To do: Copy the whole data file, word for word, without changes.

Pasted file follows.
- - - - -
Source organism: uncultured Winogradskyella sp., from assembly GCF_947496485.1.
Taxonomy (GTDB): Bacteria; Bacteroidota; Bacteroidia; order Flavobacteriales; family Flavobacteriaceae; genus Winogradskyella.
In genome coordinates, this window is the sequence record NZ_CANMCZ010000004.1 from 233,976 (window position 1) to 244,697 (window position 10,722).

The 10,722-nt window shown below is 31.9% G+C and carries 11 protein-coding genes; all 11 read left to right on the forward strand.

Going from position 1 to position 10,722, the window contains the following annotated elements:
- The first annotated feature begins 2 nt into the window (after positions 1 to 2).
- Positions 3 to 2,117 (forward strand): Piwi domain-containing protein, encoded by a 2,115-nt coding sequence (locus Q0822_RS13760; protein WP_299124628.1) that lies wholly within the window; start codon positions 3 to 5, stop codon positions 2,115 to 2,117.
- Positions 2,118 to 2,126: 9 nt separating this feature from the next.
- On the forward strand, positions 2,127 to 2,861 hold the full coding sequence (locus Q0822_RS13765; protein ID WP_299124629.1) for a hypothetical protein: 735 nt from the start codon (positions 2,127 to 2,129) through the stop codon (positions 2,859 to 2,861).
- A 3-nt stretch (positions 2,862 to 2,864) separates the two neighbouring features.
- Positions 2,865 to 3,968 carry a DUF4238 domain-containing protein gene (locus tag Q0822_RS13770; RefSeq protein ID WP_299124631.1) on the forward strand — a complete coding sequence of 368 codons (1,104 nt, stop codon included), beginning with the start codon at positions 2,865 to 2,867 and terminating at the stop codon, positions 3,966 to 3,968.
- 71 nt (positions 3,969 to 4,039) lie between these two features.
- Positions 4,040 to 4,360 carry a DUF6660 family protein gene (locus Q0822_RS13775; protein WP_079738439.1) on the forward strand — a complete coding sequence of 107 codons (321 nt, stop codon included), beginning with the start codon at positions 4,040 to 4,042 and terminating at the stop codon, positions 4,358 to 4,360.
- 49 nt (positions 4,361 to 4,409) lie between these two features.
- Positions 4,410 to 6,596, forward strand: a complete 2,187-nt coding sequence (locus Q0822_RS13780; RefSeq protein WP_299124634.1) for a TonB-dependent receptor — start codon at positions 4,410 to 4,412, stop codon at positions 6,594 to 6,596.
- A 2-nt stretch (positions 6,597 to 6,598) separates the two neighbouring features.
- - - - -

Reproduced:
Source organism: uncultured Winogradskyella sp., from assembly GCF_947496485.1.
Taxonomy (GTDB): Bacteria; Bacteroidota; Bacteroidia; order Flavobacteriales; family Flavobacteriaceae; genus Winogradskyella.
In genome coordinates, this window is the sequence record NZ_CANMCZ010000004.1 from 233,976 (window position 1) to 244,697 (window position 10,722).

The 10,722-nt window shown below is 31.9% G+C and carries 11 protein-coding genes; all 11 read left to right on the forward strand.

Going from position 1 to position 10,722, the window contains the following annotated elements:
- The first annotated feature begins 2 nt into the window (after positions 1 to 2).
- Positions 3 to 2,117 (forward strand): Piwi domain-containing protein, encoded by a 2,115-nt coding sequence (locus Q0822_RS13760; protein WP_299124628.1) that lies wholly within the window; start codon positions 3 to 5, stop codon positions 2,115 to 2,117.
- Positions 2,118 to 2,126: 9 nt separating this feature from the next.
- On the forward strand, positions 2,127 to 2,861 hold the full coding sequence (locus Q0822_RS13765; protein ID WP_299124629.1) for a hypothetical protein: 735 nt from the start codon (positions 2,127 to 2,129) through the stop codon (positions 2,859 to 2,861).
- A 3-nt stretch (positions 2,862 to 2,864) separates the two neighbouring features.
- Positions 2,865 to 3,968 carry a DUF4238 domain-containing protein gene (locus tag Q0822_RS13770; RefSeq protein ID WP_299124631.1) on the forward strand — a complete coding sequence of 368 codons (1,104 nt, stop codon included), beginning with the start codon at positions 2,865 to 2,867 and terminating at the stop codon, positions 3,966 to 3,968.
- 71 nt (positions 3,969 to 4,039) lie between these two features.
- Positions 4,040 to 4,360 carry a DUF6660 family protein gene (locus Q0822_RS13775; protein WP_079738439.1) on the forward strand — a complete coding sequence of 107 codons (321 nt, stop codon included), beginning with the start codon at positions 4,040 to 4,042 and terminating at the stop codon, positions 4,358 to 4,360.
- 49 nt (positions 4,361 to 4,409) lie between these two features.
- Positions 4,410 to 6,596, forward strand: a complete 2,187-nt coding sequence (locus Q0822_RS13780; RefSeq protein WP_299124634.1) for a TonB-dependent receptor — start codon at positions 4,410 to 4,412, stop codon at positions 6,594 to 6,596.
- A 2-nt stretch (positions 6,597 to 6,598) separates the two neighbouring features.